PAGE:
However, as the bill slowly moved its way through the legislative process most of the issues were resolved, including the distribution of revenue.  As passed by the Legislature, LB 271 would create separate schedules for a motor vehicle tax and a motor vehicle fee.  The tax would be based upon the age and original selling price of the vehicle, except for certain vehicles such as trucks and mobile homes that are based on weight.  The original selling price would be based upon the manufacturers' suggested retail price and would be established by the Property Tax Administrator (although the duty would later be transferred to the Department of Motor Vehicles).  The fee portion would be graduated so that lower priced vehicles will pay a lower fee than higher priced vehicles, and older vehicles would pay a lower fee than newer vehicles.

The distribution of the motor vehicle tax would be similar to the old tax system.  After each county treasurer deducts a 1% collection fee, the proceeds would be allocated to each taxing unit in the proportion of each unit's levy to the total levy on taxable property of all the taxing units in which the motor vehicle has situs.  However, revenue generated from the fee would be distributed only to counties and municipalities.  The premise behind LB 271 all along was to create a measure as revenue neutral as possible, resulting in little or no fiscal impact on anyone.  But LB 271 also brought at least initial considerations toward helping certain classes of local government to generate replacement revenue in light of the pending levy limitations.  While schools were destined to receive substantial assistance under the appropriation bill to LB 806, other classes of political subdivisions were scrambling during the 1997 Session to corner any revenue mechanism they could.  For the most part, the lobbying effort by public school interests was to simply ensure that LB 271 did not reduce funding for schools.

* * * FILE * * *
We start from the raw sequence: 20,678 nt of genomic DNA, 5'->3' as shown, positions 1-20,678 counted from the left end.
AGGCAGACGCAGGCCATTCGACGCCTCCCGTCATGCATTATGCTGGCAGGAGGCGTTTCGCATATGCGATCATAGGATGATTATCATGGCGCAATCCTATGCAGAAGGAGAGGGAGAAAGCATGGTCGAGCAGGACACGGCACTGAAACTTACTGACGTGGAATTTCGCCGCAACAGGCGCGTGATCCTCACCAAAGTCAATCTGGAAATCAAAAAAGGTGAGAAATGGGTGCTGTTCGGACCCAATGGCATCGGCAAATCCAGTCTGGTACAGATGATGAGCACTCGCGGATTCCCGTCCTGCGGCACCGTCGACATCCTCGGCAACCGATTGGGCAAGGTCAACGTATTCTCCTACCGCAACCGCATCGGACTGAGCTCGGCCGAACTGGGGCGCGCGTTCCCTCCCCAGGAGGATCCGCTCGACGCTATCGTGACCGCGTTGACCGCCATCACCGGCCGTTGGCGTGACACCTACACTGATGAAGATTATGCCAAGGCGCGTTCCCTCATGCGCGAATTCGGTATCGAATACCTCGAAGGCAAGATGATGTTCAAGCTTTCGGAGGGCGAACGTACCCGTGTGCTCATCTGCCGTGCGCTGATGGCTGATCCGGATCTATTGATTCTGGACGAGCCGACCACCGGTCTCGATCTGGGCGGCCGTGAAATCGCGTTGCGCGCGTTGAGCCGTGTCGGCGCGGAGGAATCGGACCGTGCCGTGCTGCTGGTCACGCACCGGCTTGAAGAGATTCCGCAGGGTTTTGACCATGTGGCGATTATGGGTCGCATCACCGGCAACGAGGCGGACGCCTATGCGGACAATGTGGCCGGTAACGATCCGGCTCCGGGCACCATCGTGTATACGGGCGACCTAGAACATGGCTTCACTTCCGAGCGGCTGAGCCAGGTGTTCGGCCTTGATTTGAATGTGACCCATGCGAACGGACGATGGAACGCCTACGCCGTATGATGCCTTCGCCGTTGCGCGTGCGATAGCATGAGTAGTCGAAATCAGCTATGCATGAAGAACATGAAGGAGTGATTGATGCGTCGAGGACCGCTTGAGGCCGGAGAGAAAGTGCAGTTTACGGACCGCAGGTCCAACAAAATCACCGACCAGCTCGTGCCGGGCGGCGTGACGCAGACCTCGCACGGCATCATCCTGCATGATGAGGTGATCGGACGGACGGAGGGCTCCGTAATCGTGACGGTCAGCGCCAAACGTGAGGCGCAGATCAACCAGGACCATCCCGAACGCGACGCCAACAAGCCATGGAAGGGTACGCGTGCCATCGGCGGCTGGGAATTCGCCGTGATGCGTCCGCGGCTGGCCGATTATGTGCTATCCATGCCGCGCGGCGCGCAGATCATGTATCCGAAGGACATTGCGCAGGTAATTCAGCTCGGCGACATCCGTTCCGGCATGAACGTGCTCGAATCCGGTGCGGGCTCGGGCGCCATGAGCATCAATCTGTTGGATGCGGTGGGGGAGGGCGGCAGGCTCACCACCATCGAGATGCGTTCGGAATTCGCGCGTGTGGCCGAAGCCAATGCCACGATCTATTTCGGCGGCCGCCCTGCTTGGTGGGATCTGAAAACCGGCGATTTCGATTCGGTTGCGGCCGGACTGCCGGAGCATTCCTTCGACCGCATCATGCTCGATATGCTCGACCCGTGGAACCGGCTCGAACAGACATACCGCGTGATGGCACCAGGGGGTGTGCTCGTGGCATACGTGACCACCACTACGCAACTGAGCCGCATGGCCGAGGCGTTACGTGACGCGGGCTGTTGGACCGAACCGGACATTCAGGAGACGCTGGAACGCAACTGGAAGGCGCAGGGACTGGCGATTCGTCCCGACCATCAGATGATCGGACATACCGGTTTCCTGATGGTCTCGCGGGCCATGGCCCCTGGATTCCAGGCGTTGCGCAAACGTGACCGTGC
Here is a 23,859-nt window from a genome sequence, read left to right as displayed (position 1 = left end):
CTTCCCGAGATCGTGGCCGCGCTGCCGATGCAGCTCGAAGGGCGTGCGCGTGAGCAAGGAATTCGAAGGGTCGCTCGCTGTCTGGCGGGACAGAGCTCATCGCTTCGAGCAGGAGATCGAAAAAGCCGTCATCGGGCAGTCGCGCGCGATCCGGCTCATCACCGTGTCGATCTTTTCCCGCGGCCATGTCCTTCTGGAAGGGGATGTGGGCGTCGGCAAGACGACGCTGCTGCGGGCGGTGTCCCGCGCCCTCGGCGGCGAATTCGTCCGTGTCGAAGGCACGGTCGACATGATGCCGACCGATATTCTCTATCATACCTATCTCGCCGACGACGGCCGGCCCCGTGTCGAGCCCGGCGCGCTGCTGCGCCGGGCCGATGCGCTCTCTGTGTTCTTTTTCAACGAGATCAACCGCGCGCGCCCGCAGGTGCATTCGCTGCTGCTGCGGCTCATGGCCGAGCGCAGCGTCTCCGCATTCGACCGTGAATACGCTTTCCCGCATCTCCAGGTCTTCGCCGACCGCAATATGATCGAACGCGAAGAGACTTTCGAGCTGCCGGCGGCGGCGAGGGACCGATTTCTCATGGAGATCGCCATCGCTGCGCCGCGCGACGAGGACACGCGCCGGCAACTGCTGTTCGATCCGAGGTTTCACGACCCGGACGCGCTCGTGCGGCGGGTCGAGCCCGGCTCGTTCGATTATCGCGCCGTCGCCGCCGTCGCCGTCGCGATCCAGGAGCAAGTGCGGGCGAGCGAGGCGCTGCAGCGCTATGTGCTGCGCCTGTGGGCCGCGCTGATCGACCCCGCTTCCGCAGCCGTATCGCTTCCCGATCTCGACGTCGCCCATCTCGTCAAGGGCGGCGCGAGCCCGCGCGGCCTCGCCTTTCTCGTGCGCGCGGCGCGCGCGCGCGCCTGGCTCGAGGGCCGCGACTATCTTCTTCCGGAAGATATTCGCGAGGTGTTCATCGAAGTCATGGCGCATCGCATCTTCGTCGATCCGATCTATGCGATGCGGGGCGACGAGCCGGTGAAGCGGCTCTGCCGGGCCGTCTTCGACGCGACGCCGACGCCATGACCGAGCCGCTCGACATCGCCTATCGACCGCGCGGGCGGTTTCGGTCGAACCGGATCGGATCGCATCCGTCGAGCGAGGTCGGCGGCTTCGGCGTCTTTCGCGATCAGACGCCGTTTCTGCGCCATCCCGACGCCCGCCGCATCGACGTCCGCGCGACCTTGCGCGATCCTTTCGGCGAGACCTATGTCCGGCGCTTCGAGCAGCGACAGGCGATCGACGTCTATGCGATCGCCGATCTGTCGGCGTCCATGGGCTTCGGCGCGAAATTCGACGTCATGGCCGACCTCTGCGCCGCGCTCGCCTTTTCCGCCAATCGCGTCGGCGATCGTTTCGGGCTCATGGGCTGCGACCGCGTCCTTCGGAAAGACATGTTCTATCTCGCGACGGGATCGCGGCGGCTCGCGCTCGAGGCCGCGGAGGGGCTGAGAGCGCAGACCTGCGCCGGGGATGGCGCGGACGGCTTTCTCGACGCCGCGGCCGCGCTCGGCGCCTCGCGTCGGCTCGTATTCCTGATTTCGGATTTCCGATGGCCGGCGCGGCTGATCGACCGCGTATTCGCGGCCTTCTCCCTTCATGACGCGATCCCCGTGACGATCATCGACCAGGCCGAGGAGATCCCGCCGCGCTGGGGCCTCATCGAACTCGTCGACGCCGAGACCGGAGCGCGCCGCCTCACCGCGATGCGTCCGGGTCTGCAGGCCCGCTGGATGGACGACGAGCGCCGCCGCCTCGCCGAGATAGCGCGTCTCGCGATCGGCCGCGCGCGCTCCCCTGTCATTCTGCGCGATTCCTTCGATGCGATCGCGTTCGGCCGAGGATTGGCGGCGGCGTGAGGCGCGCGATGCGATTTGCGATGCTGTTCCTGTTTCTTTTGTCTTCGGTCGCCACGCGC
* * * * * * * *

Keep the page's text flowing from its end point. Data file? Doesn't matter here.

The bill was passed on June 4, 1997 by a 34-11 vote.58  However, by the time the bill passed, the Legislature had taken action to reduce the tax and fee schedules sufficiently to cause some doubt about the fiscal impact on political subdivisions, particularly school districts.  The Legislature's Fiscal Analysis Office reported that the fiscal impact on political subdivisions was "indeterminate" and may result in a "shift to other taxable property."59  The concern was that certain local governments would raise their property tax levies in order to compensate for any lost revenue from the new motor vehicle tax/fee system.  Perhaps no one was more concerned about this possibility than Governor Nelson.  In a June 10, 1997 communication to the Legislature, the Governor made his concern very clear:

Today I signed LB 271 and LB 271A into law.  LB 271 eliminates the property tax on motor vehicles and replaces it with a tax and a fee.  LB 271A provides funding for the Department of Motor Vehicles to carry out the bill's provisions.

LB 271 is designed to implement a motor vehicle tax system more closely tied to vehicle value and age, and to provide motor vehicle owners with property tax relief.  I do not believe it is the intention of the Legislature--nor is it mine--for local subdivisions to use passage of this bill to shift the local tax burden further onto real property taxpayers.  If local subdivisions respond to any losses of revenue under LB 271 by attempting to increase real property taxes, rather than by reducing spending, taxpayers will rightly believe they have been betrayed.

I have previously voiced my support for caps on local subdivision spending once the LB 299 spending limits expire.  It is my intent to work in developing legislation for consideration next year to impose spending limits and, where appropriate, adjust the current LB 1059 limits.  Taxpayers and local officials should understand that the response of local subdivisions to LB 271 will play an important role in what types of limits will be included in that bill.